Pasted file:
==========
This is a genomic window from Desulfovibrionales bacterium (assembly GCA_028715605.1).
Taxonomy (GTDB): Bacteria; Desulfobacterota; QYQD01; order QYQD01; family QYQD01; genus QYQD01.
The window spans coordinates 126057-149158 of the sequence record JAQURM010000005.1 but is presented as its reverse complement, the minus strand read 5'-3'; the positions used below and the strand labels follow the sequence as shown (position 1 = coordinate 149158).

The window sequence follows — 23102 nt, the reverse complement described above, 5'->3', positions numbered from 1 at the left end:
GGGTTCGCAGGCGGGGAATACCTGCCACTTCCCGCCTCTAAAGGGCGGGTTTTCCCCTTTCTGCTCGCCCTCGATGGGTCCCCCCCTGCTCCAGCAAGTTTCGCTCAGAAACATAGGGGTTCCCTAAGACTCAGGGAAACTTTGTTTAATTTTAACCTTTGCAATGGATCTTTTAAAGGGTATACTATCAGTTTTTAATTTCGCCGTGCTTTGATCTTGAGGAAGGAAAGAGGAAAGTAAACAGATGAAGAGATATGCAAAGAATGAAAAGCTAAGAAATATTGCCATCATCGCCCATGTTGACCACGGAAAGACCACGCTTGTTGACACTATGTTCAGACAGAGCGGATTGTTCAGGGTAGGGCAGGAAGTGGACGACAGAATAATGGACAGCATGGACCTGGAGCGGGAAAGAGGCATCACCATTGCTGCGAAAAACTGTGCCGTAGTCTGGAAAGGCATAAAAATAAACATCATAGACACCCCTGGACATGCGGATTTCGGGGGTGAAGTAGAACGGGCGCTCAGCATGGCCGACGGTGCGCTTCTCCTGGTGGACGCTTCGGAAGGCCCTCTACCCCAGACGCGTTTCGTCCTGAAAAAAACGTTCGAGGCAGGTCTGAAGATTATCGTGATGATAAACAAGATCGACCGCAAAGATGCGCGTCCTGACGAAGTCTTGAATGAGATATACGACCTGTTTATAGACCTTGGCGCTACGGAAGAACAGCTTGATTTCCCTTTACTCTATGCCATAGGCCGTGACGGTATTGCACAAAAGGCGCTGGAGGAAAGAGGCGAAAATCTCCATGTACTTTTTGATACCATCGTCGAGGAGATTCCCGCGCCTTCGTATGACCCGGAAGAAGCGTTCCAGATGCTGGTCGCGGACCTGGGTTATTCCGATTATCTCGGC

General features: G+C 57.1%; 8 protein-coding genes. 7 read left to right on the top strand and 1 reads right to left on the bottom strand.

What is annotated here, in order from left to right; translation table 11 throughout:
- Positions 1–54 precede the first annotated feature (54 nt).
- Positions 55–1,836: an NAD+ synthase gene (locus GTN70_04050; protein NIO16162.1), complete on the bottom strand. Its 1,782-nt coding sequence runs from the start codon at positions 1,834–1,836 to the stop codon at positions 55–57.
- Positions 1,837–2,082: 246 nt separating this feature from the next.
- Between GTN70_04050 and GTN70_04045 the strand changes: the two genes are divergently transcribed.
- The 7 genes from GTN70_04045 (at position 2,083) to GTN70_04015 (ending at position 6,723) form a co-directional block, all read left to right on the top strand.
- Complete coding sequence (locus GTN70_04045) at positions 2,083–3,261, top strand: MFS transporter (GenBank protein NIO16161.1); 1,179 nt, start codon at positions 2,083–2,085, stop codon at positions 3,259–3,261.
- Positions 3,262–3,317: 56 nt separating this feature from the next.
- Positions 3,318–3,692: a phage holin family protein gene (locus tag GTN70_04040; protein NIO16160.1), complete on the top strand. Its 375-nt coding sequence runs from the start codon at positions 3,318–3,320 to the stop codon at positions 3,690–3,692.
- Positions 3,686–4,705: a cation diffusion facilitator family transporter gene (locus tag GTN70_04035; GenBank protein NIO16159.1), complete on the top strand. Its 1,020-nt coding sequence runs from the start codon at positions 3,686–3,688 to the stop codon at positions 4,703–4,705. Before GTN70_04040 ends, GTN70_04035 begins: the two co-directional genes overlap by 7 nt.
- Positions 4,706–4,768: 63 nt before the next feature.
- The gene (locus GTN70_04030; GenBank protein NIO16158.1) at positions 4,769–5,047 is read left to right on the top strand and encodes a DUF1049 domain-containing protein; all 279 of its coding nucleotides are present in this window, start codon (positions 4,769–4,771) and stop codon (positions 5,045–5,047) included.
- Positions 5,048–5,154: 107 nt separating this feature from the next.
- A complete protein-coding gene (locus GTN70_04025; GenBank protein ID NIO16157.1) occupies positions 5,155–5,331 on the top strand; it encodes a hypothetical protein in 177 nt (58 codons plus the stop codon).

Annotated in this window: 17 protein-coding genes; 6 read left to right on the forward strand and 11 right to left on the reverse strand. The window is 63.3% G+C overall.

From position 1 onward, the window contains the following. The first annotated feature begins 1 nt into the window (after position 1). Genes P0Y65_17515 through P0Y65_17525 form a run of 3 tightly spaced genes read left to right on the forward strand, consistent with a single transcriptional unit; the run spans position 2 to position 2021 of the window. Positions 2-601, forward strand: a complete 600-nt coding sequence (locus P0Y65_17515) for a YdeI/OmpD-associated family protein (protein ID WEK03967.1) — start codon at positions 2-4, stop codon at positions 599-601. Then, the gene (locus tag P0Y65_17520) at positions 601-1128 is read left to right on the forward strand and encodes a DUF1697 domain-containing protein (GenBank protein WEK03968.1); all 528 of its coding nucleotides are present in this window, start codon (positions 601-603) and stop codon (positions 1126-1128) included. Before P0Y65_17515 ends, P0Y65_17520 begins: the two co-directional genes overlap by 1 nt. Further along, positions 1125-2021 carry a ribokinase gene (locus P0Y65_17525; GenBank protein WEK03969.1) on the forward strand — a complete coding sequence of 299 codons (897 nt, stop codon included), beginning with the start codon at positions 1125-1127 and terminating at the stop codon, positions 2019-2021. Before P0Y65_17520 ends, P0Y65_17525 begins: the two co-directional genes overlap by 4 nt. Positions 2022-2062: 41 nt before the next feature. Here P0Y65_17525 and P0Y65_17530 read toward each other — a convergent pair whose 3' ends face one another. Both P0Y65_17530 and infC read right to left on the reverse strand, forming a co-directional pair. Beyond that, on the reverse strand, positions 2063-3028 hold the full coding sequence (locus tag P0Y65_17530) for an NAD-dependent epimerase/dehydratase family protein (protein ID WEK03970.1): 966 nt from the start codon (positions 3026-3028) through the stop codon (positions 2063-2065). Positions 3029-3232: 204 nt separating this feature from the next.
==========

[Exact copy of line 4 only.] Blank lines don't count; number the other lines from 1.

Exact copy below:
The window sequence follows — 23102 nt, the reverse complement described above, 5'->3', positions numbered from 1 at the left end: